The city of Dubrovnik is situated in the very south of the Republic of Croatia. It occupies an area of 364.05 square kilometres from Duboka Ljuta gorge – near the village of Plat to the east, to Imotica to the west, a distance of 53 kilometres. The city of Dubrovnik encloses the tiny Elaphite archipelago (Šipan, Lopud, Kolocep, Tajan, Olipa, Jakljan and Daksa).
The birthplace of Christopher Colombus, Genoa is located in northwestern Itlay at the arm of the Ligurian Sea. It is an important industrial central for northwest Italy.
Crete’s biggest, bustling and noisy city. Cafes, clubs, designer shops and many cultural centres. The most important of Crete’s Archaeological museums, wonderful museum of Natural History and others. Nearby Palace of Knossos, frequency of flights, ferries and access to other islands. Many nearby contrasts in pace and aesthetics – mountain villages, beaches and clubs at Amoudara or Malia/Hersonisos. Great base for shorter routes to south coast destinations such as Agia Gallini, Matala and Lentas.
Ibiza is the third largest of the Balearic Islands. Its capital Ibiza Town has always been a magnet of the trendy set.
As far back as the 7th century BC, the Carthaginians set up a colony here. You can see the strange ruins of their tombs cut into solid rock at the Puig de Molins. Nowadays, the bodies hang out at cafes and discos along the narrow, winding streets of d’Alt Vila (Old Town) part of Eivissa. Fashionable shoppers, yachties, artists and rich hippies mingle in an atmosphere that tolerates almost anything except tan lines.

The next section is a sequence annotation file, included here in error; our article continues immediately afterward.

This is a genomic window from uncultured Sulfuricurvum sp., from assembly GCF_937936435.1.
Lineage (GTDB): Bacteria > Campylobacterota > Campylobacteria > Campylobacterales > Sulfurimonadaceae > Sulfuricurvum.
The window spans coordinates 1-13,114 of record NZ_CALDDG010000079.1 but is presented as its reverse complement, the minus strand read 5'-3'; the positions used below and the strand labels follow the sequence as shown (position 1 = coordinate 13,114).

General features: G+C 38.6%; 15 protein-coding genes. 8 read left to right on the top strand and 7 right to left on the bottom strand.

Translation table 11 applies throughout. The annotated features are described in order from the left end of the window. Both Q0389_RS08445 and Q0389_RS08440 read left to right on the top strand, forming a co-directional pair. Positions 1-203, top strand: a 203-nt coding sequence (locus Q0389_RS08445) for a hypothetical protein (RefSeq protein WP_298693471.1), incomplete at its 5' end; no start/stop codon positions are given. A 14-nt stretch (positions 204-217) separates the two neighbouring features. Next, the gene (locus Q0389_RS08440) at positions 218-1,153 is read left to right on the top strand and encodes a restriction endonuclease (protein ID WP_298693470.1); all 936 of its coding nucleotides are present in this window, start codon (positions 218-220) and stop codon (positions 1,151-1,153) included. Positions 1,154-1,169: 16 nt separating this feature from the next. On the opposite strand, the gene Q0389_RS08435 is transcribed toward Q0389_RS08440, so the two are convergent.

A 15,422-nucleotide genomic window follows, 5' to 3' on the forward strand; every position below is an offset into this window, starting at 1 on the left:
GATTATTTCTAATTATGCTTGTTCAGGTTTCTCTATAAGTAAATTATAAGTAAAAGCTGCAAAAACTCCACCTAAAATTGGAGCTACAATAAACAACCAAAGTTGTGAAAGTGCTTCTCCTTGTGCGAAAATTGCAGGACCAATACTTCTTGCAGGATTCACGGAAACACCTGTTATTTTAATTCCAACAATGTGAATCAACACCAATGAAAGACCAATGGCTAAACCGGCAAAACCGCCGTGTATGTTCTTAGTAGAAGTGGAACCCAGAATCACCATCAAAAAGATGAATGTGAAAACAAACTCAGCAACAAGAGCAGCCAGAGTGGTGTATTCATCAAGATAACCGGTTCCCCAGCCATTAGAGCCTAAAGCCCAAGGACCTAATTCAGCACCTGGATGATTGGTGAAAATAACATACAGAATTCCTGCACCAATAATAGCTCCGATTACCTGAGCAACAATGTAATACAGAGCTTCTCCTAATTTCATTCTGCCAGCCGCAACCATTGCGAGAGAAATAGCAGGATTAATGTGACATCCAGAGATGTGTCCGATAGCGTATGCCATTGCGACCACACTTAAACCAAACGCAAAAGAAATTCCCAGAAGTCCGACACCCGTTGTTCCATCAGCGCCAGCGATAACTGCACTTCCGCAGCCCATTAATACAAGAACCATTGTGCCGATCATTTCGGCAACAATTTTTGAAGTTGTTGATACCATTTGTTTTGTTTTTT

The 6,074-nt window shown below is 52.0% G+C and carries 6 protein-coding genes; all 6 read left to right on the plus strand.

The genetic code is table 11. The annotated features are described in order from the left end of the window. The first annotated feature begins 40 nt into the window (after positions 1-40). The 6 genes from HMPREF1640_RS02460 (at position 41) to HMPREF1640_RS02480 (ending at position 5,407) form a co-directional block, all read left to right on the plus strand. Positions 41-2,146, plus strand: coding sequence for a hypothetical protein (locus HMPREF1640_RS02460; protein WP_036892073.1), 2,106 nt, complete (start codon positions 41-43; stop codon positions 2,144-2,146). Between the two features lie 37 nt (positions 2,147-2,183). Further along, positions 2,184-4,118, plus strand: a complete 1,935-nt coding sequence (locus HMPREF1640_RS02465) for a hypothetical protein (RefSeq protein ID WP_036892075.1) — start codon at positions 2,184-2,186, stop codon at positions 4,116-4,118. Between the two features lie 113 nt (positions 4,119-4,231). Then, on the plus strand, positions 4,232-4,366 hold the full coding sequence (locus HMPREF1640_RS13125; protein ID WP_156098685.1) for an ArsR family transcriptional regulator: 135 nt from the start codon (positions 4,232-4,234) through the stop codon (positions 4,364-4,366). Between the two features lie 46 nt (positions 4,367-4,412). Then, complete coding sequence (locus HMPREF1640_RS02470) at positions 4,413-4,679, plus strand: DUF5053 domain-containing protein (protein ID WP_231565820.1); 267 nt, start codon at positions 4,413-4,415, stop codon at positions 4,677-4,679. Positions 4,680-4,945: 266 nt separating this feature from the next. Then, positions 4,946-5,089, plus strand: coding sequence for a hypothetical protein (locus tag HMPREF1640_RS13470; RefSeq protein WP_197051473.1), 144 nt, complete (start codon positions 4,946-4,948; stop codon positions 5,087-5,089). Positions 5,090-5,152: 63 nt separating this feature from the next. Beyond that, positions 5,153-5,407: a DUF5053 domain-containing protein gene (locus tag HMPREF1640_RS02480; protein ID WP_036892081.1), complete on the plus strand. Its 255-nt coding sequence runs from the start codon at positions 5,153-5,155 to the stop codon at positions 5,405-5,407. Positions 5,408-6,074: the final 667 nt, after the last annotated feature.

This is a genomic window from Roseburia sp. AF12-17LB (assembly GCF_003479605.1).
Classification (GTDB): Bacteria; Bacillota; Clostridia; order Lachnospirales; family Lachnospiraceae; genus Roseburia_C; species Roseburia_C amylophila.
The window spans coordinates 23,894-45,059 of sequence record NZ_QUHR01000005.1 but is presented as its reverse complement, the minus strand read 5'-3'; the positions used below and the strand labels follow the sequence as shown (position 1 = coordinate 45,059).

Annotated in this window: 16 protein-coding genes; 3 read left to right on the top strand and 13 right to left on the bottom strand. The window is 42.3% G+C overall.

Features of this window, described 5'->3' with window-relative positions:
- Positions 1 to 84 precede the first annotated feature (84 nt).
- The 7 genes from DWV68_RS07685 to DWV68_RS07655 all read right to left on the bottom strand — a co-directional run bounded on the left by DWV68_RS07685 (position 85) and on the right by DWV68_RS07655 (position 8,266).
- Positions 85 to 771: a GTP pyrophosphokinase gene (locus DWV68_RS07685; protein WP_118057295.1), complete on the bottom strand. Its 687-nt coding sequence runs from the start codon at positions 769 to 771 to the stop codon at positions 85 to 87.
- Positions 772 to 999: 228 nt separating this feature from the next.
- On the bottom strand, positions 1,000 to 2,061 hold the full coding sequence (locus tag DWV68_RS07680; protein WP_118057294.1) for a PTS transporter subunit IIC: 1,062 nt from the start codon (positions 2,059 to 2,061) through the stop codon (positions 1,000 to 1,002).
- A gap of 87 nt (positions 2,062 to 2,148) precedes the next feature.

Elsewhere on the island, beautiful beaches cut by high craggy headlands covered with juniper and rosemary-scented maquis offer serenely lovely vistas of the blue Mediterranean.
Livorno (also known as Leghorn), is situated on the Tyrrhenian coast at the southern edge of the Arno alluvial plain and is an important commercial and industrial center and port. It was founded on a former auxiliary Pisan port between 1576 and the early 17th century, on the orders of the Grand Duke Cosimo I who made it Tuscany’s main outlet to the sea after the Pisan port was filled in. Originally constructed to a pentagonal design and with a still visible orthogonal street system, the town grew in the 19th century; it suffered serious damage during the last War and now has a modern appearance.
Maó-Mahón, or Mahon, is the capital city of the island of Minorca (Menorca), off the Mediterranean coast of Spain. It offers one of the largest natural harbors in the world.
Minorca is home to one of the most respected dairy plants in Europe, where the well-known Mahón cheese is produced. Some believe the city is also the birthplace of mayonnaise.